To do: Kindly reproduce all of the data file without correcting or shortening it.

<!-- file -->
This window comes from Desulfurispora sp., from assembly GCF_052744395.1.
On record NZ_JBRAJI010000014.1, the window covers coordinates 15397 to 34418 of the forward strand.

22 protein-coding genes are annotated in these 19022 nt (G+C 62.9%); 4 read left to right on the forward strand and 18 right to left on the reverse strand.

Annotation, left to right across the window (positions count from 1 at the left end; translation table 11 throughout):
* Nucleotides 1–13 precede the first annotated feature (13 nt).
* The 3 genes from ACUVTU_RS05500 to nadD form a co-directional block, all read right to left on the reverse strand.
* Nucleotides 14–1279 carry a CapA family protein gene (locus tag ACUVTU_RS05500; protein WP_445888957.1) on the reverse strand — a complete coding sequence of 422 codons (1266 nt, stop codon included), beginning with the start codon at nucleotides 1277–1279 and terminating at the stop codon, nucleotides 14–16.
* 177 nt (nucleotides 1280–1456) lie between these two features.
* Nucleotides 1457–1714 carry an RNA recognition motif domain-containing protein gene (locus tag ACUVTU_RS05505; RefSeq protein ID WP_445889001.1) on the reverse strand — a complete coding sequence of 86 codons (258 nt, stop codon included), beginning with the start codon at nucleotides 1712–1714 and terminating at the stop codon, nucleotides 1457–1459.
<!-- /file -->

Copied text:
This window comes from Desulfurispora sp., from assembly GCF_052744395.1.
On record NZ_JBRAJI010000014.1, the window covers coordinates 15397 to 34418 of the forward strand.

22 protein-coding genes are annotated in these 19022 nt (G+C 62.9%); 4 read left to right on the forward strand and 18 right to left on the reverse strand.

Annotation, left to right across the window (positions count from 1 at the left end; translation table 11 throughout):
* Nucleotides 1–13 precede the first annotated feature (13 nt).
* The 3 genes from ACUVTU_RS05500 to nadD form a co-directional block, all read right to left on the reverse strand.
* Nucleotides 14–1279 carry a CapA family protein gene (locus tag ACUVTU_RS05500; protein WP_445888957.1) on the reverse strand — a complete coding sequence of 422 codons (1266 nt, stop codon included), beginning with the start codon at nucleotides 1277–1279 and terminating at the stop codon, nucleotides 14–16.
* 177 nt (nucleotides 1280–1456) lie between these two features.
* Nucleotides 1457–1714 carry an RNA recognition motif domain-containing protein gene (locus tag ACUVTU_RS05505; RefSeq protein ID WP_445889001.1) on the reverse strand — a complete coding sequence of 86 codons (258 nt, stop codon included), beginning with the start codon at nucleotides 1712–1714 and terminating at the stop codon, nucleotides 1457–1459.